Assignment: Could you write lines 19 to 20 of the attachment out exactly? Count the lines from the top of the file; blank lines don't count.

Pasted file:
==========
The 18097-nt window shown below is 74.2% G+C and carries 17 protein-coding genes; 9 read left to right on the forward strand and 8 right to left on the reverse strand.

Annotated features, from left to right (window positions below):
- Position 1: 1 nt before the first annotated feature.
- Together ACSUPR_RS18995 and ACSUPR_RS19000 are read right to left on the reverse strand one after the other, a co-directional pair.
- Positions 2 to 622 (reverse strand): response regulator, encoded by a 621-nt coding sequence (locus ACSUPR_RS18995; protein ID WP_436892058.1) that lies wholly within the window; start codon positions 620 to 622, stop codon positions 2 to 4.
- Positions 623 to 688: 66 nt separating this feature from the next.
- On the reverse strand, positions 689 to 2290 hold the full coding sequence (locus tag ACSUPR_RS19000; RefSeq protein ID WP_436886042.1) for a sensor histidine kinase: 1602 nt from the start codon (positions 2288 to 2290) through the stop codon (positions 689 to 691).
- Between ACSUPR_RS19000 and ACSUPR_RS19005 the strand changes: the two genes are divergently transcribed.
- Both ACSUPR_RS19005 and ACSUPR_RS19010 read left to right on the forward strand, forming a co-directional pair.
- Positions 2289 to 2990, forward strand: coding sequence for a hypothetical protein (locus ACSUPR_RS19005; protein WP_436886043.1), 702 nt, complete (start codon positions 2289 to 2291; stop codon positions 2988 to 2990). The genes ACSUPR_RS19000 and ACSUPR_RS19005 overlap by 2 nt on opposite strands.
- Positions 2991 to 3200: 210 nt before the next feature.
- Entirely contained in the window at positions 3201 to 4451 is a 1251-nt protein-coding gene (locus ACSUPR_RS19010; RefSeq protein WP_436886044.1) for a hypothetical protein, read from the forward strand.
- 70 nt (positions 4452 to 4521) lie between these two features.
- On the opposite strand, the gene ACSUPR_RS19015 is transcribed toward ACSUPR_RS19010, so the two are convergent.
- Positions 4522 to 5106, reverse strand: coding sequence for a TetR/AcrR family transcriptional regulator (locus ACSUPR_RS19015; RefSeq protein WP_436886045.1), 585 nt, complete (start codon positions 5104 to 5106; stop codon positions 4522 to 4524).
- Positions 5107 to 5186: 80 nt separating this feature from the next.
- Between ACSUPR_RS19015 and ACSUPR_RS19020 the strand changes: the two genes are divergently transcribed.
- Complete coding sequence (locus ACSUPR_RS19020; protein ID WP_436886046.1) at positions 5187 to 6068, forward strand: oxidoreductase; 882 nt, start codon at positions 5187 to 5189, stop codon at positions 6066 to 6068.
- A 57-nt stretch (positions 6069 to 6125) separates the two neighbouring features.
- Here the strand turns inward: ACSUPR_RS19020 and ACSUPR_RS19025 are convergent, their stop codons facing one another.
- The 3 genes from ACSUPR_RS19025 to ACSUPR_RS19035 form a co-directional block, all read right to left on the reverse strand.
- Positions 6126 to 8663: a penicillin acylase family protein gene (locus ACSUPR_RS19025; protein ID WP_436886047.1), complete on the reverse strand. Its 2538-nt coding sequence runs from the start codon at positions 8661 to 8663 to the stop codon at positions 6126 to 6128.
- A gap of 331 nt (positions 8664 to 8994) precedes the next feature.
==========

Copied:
- A 57-nt stretch (positions 6069 to 6125) separates the two neighbouring features.
- Here the strand turns inward: ACSUPR_RS19020 and ACSUPR_RS19025 are convergent, their stop codons facing one another.